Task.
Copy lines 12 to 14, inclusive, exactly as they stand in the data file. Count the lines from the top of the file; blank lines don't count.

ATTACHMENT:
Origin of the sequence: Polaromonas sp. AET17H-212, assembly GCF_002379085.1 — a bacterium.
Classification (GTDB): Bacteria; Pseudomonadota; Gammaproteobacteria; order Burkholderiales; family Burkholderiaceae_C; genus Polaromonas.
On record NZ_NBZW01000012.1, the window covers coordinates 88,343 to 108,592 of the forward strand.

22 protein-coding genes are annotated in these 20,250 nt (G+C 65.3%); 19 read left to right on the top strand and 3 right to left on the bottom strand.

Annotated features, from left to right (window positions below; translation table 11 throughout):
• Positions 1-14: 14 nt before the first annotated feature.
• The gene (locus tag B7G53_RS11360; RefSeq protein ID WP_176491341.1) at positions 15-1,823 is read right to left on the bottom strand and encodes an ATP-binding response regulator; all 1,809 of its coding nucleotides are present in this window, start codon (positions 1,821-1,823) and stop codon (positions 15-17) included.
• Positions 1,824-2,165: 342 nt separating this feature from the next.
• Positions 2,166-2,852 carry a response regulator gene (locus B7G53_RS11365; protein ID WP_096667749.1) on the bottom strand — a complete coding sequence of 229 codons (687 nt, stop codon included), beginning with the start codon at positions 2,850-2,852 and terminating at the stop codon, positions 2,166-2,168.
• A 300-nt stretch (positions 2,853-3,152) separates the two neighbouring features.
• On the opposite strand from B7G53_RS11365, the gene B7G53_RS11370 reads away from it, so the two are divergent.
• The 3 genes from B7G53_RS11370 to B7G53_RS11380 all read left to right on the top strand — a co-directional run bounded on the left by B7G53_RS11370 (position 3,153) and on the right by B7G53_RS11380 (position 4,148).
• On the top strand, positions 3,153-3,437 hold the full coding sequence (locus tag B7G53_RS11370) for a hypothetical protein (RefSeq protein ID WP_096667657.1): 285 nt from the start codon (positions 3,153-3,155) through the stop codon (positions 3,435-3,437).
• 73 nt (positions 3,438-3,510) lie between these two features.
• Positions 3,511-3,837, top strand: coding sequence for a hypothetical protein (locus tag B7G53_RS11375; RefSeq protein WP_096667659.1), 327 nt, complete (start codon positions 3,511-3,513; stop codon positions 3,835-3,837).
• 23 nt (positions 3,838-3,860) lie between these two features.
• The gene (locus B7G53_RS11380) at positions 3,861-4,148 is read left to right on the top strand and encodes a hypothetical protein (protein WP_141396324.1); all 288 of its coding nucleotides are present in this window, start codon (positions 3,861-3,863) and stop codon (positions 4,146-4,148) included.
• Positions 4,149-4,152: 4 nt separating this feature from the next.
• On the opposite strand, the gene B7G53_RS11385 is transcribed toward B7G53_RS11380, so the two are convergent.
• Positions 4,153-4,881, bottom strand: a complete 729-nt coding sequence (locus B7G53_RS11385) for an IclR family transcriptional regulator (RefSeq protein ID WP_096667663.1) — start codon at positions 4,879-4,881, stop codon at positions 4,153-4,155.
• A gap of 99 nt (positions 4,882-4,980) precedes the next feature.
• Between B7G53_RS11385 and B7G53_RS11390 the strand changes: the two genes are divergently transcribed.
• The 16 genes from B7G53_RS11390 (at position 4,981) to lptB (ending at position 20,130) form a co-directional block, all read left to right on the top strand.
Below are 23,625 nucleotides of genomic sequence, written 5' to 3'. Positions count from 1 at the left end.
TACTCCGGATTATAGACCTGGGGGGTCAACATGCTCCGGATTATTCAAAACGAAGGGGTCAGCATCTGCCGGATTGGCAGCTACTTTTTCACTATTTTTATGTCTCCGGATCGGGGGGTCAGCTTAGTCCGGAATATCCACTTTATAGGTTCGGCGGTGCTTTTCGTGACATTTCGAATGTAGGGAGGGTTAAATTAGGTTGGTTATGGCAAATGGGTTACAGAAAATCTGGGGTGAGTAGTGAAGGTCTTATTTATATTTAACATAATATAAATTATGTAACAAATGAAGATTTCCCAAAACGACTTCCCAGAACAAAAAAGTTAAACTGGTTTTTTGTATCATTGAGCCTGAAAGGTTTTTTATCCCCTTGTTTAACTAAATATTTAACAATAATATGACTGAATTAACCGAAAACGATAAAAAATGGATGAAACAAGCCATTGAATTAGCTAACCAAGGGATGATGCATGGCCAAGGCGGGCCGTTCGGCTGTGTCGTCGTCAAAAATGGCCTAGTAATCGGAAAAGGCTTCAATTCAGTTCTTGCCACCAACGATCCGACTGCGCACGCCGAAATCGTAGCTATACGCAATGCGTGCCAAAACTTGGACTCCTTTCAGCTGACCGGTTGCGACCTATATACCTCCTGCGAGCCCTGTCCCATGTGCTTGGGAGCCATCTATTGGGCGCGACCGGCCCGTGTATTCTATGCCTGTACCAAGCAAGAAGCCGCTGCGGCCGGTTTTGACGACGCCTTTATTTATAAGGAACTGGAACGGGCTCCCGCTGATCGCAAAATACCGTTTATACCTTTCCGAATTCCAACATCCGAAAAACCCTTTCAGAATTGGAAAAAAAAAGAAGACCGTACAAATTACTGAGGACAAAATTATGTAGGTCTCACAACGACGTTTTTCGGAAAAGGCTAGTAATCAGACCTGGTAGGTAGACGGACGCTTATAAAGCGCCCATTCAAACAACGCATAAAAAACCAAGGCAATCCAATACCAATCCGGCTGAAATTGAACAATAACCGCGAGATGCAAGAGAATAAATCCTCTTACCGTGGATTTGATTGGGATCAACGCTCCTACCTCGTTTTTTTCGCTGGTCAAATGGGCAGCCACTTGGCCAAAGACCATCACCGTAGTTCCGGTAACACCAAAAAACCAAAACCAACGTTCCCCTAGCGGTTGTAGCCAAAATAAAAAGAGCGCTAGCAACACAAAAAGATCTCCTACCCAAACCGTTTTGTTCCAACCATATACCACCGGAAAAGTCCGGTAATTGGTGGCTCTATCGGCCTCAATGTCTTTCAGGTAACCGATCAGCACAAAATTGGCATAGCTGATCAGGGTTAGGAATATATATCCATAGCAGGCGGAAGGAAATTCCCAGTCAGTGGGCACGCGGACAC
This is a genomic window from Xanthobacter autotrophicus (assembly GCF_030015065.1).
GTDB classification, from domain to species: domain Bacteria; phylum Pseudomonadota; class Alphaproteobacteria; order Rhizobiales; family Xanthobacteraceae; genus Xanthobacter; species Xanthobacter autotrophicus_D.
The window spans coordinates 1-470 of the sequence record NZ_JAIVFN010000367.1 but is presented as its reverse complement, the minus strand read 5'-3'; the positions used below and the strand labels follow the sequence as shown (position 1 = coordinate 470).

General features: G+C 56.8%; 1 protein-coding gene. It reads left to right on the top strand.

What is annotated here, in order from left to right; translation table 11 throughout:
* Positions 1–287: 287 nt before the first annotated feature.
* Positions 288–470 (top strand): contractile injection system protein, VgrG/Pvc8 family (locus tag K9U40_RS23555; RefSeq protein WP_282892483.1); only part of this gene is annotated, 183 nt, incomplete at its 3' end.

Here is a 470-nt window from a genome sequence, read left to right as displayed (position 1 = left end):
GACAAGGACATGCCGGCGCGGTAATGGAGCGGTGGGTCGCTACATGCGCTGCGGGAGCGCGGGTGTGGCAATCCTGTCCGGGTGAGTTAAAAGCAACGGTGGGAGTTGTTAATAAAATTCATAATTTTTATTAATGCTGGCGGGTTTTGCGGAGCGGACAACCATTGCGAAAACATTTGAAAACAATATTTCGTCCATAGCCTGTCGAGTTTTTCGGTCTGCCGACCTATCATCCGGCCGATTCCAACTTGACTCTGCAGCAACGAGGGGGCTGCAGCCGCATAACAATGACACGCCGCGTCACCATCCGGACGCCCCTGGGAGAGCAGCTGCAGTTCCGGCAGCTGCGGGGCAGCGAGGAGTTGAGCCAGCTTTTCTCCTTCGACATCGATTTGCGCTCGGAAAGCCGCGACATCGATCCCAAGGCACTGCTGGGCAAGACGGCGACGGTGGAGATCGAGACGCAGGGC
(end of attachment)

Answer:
• The 3 genes from B7G53_RS11370 to B7G53_RS11380 all read left to right on the top strand — a co-directional run bounded on the left by B7G53_RS11370 (position 3,153) and on the right by B7G53_RS11380 (position 4,148).
• On the top strand, positions 3,153-3,437 hold the full coding sequence (locus tag B7G53_RS11370) for a hypothetical protein (RefSeq protein ID WP_096667657.1): 285 nt from the start codon (positions 3,153-3,155) through the stop codon (positions 3,435-3,437).
• 73 nt (positions 3,438-3,510) lie between these two features.